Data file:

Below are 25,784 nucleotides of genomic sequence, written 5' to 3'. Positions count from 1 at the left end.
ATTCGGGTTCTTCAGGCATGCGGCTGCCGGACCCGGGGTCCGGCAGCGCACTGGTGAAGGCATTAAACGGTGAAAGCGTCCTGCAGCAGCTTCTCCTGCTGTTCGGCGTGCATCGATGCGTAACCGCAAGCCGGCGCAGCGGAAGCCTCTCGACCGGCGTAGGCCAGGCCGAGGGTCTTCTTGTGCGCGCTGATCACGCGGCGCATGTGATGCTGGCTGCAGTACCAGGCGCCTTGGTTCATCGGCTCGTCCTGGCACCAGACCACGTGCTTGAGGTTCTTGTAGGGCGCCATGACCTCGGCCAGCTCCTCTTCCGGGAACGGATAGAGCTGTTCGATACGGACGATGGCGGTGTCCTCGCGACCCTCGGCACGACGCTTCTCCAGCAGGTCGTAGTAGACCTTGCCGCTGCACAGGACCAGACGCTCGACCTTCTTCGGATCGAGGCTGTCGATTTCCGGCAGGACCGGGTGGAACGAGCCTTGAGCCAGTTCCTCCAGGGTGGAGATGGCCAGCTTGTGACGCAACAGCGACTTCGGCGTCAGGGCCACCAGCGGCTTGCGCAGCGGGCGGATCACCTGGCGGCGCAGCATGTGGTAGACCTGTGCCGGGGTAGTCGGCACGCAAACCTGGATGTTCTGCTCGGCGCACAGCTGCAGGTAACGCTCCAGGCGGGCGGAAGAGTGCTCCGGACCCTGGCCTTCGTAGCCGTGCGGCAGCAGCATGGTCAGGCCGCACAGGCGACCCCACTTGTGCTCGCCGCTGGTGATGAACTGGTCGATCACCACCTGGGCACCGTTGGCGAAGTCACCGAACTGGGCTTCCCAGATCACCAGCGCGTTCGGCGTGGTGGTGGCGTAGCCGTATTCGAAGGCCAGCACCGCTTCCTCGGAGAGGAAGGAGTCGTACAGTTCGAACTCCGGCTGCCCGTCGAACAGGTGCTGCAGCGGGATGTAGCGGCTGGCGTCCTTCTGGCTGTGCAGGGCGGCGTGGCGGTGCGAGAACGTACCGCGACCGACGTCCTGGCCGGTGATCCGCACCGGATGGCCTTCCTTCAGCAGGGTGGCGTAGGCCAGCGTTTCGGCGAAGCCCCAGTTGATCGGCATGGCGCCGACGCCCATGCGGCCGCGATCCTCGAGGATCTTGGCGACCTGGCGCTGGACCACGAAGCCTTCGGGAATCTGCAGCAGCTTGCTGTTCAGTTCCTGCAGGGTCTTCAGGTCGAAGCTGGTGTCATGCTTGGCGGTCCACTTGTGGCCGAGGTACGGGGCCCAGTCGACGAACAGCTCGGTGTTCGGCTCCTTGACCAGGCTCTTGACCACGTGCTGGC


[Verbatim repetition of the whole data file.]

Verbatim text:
Below are 25,784 nucleotides of genomic sequence, written 5' to 3'. Positions count from 1 at the left end.
ATTCGGGTTCTTCAGGCATGCGGCTGCCGGACCCGGGGTCCGGCAGCGCACTGGTGAAGGCATTAAACGGTGAAAGCGTCCTGCAGCAGCTTCTCCTGCTGTTCGGCGTGCATCGATGCGTAACCGCAAGCCGGCGCAGCGGAAGCCTCTCGACCGGCGTAGGCCAGGCCGAGGGTCTTCTTGTGCGCGCTGATCACGCGGCGCATGTGATGCTGGCTGCAGTACCAGGCGCCTTGGTTCATCGGCTCGTCCTGGCACCAGACCACGTGCTTGAGGTTCTTGTAGGGCGCCATGACCTCGGCCAGCTCCTCTTCCGGGAACGGATAGAGCTGTTCGATACGGACGATGGCGGTGTCCTCGCGACCCTCGGCACGACGCTTCTCCAGCAGGTCGTAGTAGACCTTGCCGCTGCACAGGACCAGACGCTCGACCTTCTTCGGATCGAGGCTGTCGATTTCCGGCAGGACCGGGTGGAACGAGCCTTGAGCCAGTTCCTCCAGGGTGGAGATGGCCAGCTTGTGACGCAACAGCGACTTCGGCGTCAGGGCCACCAGCGGCTTGCGCAGCGGGCGGATCACCTGGCGGCGCAGCATGTGGTAGACCTGTGCCGGGGTAGTCGGCACGCAAACCTGGATGTTCTGCTCGGCGCACAGCTGCAGGTAACGCTCCAGGCGGGCGGAAGAGTGCTCCGGACCCTGGCCTTCGTAGCCGTGCGGCAGCAGCATGGTCAGGCCGCACAGGCGACCCCACTTGTGCTCGCCGCTGGTGATGAACTGGTCGATCACCACCTGGGCACCGTTGGCGAAGTCACCGAACTGGGCTTCCCAGATCACCAGCGCGTTCGGCGTGGTGGTGGCGTAGCCGTATTCGAAGGCCAGCACCGCTTCCTCGGAGAGGAAGGAGTCGTACAGTTCGAACTCCGGCTGCCCGTCGAACAGGTGCTGCAGCGGGATGTAGCGGCTGGCGTCCTTCTGGCTGTGCAGGGCGGCGTGGCGGTGCGAGAACGTACCGCGACCGACGTCCTGGCCGGTGATCCGCACCGGATGGCCTTCCTTCAGCAGGGTGGCGTAGGCCAGCGTTTCGGCGAAGCCCCAGTTGATCGGCATGGCGCCGACGCCCATGCGGCCGCGATCCTCGAGGATCTTGGCGACCTGGCGCTGGACCACGAAGCCTTCGGGAATCTGCAGCAGCTTGCTGTTCAGTTCCTGCAGGGTCTTCAGGTCGAAGCTGGTGTCATGCTTGGCGGTCCACTTGTGGCCGAGGTACGGGGCCCAGTCGACGAACAGCTCGGTGTTCGGCTCCTTGACCAGGCTCTTGACCACGTGCTGGC